2012 Sydney Taylor Award Honor Book, 2012 Skipping Stone Honor Book. Lauren Myracle, author of Shine, calls it "a powerfuland poignantreminder that no person can live freely until all people can live freely." Blood Lie was the winner of the 2012 Simon Wiesenthal Once Upon a World Children's Book Award.
September 22, 1928, Massena, New York. Jack Pool's sixteenth birthday. He's been restless lately, especially during this season of more-times-at-the-synagogue than you can shake a stick at. If it wasn't Rosh Hashanah, then it was Yom Kippur, and if it wasn't Yom Kippur, it was the Sabbath. But temple's good for some things. It gives him lots of time to daydream about a beautiful but inaccessible Gentile girl named Emaline. And if she isn't on his mind, then he's thinking about his music and imagining himself playing the cello with the New York Philharmonic. Yup, music is definitely his ticket out of this remote whistle-stop townhe doesn't want to be stuck here one more minute. But he doesn't realize exactly how stuck he is until Emaline's little sister Daisy goes missing and he and his family are accused of killing her for a blood sacrifice.
Blood Lie was inspired by a real blood libel that took place when a small girl disappeared from Massena, New York, in 1928, and an innocent Jewish boy was called a murderer.
"Vernick’s novel is a scathing indictment of anti-Semitismit is an important book that reminds us of the imperative need to remember lest we find ourselves repeating the horrors of the past."
"Effectively mines layers of ignorance, fear, intolerance and manipulation."
Shirley Reva Vernick's interviews and feature articles have appeared in Cosmopolitan, Good Housekeeping, Ladies' Home Journal, and national newspapers. She also runs a popular storytelling website, storybee.org, which is used in schools and libraries all over the world. Shirley grew up in the town where the blood libel happened, as did her father, whose family was directly victimized by it.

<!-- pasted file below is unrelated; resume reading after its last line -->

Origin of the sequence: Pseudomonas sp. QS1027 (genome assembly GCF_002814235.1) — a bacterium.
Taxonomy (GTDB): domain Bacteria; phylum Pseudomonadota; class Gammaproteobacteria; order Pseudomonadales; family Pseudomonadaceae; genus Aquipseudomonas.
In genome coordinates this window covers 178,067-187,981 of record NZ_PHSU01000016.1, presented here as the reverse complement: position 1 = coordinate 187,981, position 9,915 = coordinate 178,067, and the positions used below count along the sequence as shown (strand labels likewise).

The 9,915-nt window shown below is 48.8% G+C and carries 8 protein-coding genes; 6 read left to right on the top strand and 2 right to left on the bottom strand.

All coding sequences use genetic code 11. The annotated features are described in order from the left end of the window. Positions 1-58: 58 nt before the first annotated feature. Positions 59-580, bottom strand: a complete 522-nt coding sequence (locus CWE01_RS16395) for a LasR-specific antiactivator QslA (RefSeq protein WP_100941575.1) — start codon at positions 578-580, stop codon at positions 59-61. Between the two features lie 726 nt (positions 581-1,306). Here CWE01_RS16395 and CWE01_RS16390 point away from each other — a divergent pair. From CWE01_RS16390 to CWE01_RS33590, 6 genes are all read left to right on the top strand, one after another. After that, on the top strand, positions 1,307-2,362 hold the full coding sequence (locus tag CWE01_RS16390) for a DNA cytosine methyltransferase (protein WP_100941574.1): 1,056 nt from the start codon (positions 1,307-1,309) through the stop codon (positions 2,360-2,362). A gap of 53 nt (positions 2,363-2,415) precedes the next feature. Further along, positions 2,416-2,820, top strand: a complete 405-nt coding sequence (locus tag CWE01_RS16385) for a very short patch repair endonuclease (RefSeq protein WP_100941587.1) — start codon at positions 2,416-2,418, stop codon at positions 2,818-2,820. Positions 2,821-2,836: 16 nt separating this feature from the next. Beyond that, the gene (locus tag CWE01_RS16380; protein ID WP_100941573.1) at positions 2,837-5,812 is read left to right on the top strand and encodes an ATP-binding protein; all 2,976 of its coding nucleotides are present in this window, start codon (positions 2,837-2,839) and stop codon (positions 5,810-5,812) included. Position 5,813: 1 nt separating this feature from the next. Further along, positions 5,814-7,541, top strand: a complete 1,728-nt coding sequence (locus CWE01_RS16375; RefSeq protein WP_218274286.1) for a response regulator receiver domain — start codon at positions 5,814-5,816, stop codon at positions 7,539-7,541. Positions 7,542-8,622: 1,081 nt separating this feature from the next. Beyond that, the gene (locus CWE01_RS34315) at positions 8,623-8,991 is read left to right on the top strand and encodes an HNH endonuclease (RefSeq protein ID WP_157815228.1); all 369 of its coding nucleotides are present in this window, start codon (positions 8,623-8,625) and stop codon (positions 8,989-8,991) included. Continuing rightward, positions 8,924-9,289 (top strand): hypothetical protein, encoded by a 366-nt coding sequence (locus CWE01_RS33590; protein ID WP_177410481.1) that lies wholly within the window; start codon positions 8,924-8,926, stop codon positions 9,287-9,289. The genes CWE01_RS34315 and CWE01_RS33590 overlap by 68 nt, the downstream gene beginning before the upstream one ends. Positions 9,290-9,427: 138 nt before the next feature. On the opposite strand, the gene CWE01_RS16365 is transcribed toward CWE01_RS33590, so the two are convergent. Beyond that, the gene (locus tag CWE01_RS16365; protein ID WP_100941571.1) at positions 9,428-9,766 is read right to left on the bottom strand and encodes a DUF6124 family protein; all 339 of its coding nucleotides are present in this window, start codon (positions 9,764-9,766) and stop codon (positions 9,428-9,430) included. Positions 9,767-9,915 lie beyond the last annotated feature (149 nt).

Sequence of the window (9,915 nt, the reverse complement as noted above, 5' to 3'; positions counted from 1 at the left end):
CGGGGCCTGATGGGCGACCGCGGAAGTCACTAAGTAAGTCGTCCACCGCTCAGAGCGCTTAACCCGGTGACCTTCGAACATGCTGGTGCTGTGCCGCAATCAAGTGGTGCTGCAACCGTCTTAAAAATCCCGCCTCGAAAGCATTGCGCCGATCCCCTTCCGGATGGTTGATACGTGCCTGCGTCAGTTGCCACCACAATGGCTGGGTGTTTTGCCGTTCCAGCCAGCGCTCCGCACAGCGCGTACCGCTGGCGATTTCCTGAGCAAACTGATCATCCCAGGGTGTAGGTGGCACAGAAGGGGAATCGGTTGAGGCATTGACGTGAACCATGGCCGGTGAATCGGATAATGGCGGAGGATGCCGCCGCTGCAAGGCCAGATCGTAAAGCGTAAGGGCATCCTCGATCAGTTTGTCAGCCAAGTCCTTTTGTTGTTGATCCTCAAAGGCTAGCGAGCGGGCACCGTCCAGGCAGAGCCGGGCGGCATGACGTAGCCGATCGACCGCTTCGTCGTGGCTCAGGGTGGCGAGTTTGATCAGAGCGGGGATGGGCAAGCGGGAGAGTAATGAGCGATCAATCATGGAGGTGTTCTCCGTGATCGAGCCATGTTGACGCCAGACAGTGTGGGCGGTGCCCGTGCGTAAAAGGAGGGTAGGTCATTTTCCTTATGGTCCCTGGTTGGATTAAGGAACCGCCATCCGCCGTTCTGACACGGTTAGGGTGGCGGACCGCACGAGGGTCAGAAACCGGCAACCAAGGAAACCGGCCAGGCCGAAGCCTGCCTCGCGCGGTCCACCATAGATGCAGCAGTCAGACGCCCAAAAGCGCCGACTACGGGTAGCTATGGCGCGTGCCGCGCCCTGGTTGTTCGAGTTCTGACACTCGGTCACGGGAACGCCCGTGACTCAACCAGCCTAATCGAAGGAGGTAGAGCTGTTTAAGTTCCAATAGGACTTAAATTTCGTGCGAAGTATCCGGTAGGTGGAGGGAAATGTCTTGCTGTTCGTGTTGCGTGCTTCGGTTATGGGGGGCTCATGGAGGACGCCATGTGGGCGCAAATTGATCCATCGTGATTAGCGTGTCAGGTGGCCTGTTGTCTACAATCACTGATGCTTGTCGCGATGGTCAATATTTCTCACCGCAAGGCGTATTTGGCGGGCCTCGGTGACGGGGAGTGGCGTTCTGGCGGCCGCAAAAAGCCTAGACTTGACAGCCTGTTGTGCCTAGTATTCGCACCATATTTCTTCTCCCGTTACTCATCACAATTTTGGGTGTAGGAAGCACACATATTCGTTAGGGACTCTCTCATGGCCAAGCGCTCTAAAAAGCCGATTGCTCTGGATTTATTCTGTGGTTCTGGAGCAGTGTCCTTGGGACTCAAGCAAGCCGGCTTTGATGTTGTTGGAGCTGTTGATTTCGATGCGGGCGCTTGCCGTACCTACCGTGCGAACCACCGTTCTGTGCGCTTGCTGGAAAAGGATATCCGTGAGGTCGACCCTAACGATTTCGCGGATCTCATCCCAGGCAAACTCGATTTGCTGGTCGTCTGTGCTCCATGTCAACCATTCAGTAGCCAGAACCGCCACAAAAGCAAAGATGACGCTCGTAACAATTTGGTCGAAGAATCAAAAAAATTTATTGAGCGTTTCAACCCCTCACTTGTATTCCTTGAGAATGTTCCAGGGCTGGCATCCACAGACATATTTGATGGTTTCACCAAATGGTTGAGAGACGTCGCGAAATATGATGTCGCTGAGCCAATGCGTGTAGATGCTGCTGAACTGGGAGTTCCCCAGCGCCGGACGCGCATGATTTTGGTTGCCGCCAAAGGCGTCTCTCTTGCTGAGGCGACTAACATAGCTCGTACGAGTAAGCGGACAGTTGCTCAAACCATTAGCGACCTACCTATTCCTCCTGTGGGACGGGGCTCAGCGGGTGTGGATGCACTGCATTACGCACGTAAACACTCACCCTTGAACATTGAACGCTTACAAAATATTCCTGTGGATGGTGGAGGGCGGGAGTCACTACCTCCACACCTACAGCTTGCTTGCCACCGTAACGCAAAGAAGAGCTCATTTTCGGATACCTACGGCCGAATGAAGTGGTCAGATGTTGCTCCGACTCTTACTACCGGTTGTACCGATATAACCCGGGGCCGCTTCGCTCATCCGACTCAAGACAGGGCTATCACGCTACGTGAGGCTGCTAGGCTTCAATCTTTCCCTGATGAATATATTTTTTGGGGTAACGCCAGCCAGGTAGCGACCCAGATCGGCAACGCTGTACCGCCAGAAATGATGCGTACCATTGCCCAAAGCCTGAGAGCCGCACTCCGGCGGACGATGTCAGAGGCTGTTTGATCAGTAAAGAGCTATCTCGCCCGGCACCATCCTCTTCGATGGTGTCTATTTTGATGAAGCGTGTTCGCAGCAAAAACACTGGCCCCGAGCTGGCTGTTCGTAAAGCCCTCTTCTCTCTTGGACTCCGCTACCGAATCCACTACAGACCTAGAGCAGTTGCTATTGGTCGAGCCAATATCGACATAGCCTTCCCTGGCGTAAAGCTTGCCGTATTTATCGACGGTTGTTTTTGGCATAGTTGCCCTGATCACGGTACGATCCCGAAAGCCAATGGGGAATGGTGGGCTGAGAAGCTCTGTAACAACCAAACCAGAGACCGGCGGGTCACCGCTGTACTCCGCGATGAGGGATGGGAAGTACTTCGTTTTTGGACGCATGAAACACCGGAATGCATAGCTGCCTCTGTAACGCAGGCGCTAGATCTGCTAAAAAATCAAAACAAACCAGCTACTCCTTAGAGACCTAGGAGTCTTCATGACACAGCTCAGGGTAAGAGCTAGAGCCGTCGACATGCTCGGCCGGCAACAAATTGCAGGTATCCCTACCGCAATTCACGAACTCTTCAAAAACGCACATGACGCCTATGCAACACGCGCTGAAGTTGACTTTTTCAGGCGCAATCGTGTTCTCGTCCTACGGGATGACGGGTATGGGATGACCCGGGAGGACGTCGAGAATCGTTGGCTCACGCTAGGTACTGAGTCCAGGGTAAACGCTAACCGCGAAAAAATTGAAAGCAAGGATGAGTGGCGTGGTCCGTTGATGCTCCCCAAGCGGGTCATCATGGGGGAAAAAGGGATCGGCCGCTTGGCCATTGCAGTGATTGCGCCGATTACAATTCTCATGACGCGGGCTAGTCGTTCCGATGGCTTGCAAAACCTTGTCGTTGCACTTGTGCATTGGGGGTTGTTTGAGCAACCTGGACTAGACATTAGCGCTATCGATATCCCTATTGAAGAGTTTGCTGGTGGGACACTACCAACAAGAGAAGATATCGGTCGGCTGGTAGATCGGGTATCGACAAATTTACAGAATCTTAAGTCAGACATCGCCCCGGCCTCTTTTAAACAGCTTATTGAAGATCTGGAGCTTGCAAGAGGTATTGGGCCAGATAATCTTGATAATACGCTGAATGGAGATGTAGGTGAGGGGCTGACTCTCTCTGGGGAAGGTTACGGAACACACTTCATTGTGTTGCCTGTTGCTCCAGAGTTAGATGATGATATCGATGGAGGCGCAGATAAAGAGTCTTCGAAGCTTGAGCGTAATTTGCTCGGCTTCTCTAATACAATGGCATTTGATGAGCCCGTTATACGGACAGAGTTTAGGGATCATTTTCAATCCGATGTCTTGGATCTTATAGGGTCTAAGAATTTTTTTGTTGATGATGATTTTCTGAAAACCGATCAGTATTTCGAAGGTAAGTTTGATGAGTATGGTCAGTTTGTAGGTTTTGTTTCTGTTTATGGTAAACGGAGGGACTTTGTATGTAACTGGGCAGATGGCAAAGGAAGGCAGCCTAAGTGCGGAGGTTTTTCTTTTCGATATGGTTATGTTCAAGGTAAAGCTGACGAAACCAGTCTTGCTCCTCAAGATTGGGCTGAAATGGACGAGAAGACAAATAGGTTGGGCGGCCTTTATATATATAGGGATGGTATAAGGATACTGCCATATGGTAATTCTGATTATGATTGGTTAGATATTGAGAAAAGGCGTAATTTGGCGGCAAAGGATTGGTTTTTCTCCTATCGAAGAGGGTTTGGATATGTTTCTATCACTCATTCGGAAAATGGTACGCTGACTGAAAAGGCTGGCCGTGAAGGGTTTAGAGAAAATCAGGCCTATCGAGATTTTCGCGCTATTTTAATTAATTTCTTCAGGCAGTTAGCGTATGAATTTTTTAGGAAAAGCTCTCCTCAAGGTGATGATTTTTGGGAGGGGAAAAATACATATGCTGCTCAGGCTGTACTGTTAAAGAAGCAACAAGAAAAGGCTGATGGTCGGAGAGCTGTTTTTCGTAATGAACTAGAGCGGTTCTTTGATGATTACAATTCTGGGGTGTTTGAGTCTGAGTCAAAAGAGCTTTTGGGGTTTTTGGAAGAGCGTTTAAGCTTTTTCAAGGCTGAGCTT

About the Author
Shirley Reva Vernick’s interviews and feature articles have appeared in Cosmopolitan, Good Housekeeping, Ladies’ Home Journal, national newspapers, and the publications of Harvard, Johns Hopkins and Boston Universities. She also runs a popular storytelling website, storybee.org, which is used in schools, libraries, hospitals and homes all over the world. Shirley graduated from Cornell University, majoring in economics and nutrition, and is an alumna of the Radcliffe Writing Seminars. She grew up in the town where the blood libel happened, as did her father, whose family was directly victimized by it. She now lives with her husband, two daughters, and two frisky dogs in Western Massachusetts, where she has recently helped make her town a certified fair-trade community.
Most Helpful Customer Reviews
The Blood Lie based on 0 ratings. 2 reviews.
While this novella has a very important message of the damaging effects of hate, the way it is presented is not in the most effective manner. When a young girl disappears, a lie is created to divert police away from a different crime and in the direction of the Jewish "murderers". Rumors circulate, fingers are pointed, and an entire religion is blamed for the murder of a child. My issue with this novel was that it just didn't read powerfully enough for such a huge subject matter. It takes place during Prohibition, but other than a few lines that seems a bit like forced role-playing the story really could have taken place in modern day. Maybe I'm just picky because historical fiction is my favorite, but if a story is going to be set in the past, it should really take place in the past. Other than that, the story peaks very early and then kind of just ends. There is no real build up, no suspense, no real emotion. That was my biggest issue, I wanted to connect to the characters and the plot, I just didn't care for any of them.Based on a true story, the basis of the novel is very powerful in itself. Unfortunately, the power and raw emotion in such an event were not transferred well from page to reader. However, it was a very quick read (I read it in one sitting) and it is interesting how lie from one selfish person turns a town into chaos and socially turns against a religion.
An interesting look into a past often hidden by local histories. A small town still today, Massena N.Y. is the true setting for a tale that could have happened in almost any town 1928. A crime thought to have been committed, guarded tolerance, religious ignorance and forbidden love. If not for my own knowledge of the events I would think S.R.Vernick has a healthy imagination. A good book for teens or a quick afternoon read. I rather enjoyed it.